This sets the stage for a Republican effort to restrict the EPA’s efforts to enforce the Obama global warming policy and a resulting presidential veto.

 


Local Governments Caught in Pension Traps


"But for the pensions, [the property tax] would not have gone up at all.”


-- Village Manager Reid Ottesen of Palatine Ill., where residents will again be hit with a tax increase, explaining the problem to the Wall Street Journal.


In a harbinger of what lies ahead for cash-strapped states, communities across the country are seeing their budgets busted by unsustainable pension obligations.


The New York Times on Wednesday profiled the town of Pritchard, Ala., where the local government has suspended its pension fund and cut off retirees. Pritchard, now facing a legal struggle and possible dissolution over the decision, will not be typical.


More typical will be the communities across the nation that are jacking up property tax rates into the stratosphere. Even as home values stay low, places like Philadelphia are increasing property taxes by 10 percent – a $270 increase for the owner of a home worth $100,000.


The problem is that local leaders tried to have it both ways for the previous two decades.
Government unions offered campaign support and primary election protection to Democrats in exchange for better benefits once salaries had reached the limits of available revenues.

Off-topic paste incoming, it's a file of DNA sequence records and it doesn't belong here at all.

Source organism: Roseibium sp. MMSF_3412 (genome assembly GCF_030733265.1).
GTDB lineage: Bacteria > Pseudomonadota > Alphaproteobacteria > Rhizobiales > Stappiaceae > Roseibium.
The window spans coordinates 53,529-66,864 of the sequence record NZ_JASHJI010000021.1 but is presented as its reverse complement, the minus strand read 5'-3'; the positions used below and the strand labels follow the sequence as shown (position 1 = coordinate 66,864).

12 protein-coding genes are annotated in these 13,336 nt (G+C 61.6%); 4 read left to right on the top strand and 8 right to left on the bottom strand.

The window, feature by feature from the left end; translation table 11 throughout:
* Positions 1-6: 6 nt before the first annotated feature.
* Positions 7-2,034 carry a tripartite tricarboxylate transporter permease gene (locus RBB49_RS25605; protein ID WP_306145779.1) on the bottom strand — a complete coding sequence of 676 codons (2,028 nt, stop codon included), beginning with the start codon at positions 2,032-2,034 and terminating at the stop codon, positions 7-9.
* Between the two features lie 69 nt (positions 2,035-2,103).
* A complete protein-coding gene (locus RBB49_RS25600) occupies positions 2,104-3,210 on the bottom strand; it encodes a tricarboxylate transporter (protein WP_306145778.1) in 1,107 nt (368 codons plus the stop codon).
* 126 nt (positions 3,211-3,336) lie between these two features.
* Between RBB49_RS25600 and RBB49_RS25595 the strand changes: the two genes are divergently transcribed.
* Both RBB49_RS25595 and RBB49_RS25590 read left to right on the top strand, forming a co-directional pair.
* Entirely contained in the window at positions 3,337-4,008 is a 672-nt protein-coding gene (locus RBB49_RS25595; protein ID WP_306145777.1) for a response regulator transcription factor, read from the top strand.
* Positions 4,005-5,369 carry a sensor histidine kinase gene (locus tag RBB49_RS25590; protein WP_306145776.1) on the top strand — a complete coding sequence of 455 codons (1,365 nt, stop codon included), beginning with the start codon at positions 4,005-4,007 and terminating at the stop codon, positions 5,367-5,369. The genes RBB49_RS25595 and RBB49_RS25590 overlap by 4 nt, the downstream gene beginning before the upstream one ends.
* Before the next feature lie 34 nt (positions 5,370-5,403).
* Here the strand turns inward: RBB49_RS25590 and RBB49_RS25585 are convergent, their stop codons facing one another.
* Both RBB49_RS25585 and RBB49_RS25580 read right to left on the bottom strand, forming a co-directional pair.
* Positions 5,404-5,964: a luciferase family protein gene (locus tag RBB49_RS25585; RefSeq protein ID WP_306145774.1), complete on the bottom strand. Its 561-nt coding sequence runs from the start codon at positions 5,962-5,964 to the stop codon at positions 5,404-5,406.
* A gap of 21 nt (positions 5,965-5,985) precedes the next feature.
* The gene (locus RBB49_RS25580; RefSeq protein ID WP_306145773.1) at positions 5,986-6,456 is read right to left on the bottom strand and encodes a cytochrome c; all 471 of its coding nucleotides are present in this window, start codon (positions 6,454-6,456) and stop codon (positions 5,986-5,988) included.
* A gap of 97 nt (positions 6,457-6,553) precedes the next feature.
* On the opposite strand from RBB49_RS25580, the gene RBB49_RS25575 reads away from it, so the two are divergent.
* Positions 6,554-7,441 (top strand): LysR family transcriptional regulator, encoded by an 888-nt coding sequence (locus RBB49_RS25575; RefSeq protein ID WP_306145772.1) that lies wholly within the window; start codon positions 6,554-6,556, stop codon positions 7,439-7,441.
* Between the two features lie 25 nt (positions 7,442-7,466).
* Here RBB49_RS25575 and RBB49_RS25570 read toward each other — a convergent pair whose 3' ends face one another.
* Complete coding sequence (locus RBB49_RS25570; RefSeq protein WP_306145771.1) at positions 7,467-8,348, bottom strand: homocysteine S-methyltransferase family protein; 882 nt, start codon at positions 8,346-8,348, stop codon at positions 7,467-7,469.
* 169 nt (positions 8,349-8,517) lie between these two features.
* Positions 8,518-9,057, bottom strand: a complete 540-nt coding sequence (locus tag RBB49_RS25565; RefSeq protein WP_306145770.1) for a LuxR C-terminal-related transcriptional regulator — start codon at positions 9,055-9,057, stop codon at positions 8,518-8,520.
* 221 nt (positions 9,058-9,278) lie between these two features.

And since the stock market was performing so wonderfully and cities could borrow lots of money cheaply, lawmakers had few qualms about obliging the unions since projected investment revenues and bond rates allowed them to avoid raising taxes.


But the abysmal market of 2009 and the fear of government debt has proved a major setback to the plan for local officials to please unions and residents simultaneously. Now, in order to satisfy legal obligations to fund huge pension funds being depleted by retiring baby boomers, local leaders are putting the squeeze on residents.


Philly, for example, is on track to pay $600 million a year for pensions in 2014. The Wall Street Journal tells us that the number was $230 million in 2004.


Those wondering why government unions will be a hot issue for 2012 need only look at tax rates across the country.

 


Nevada Caucus May Push Up 2012 Timetable


"Candidates run here not just because we're 'first, but because they get a launch here and benefit from that launch because there is no other major event for at least a week."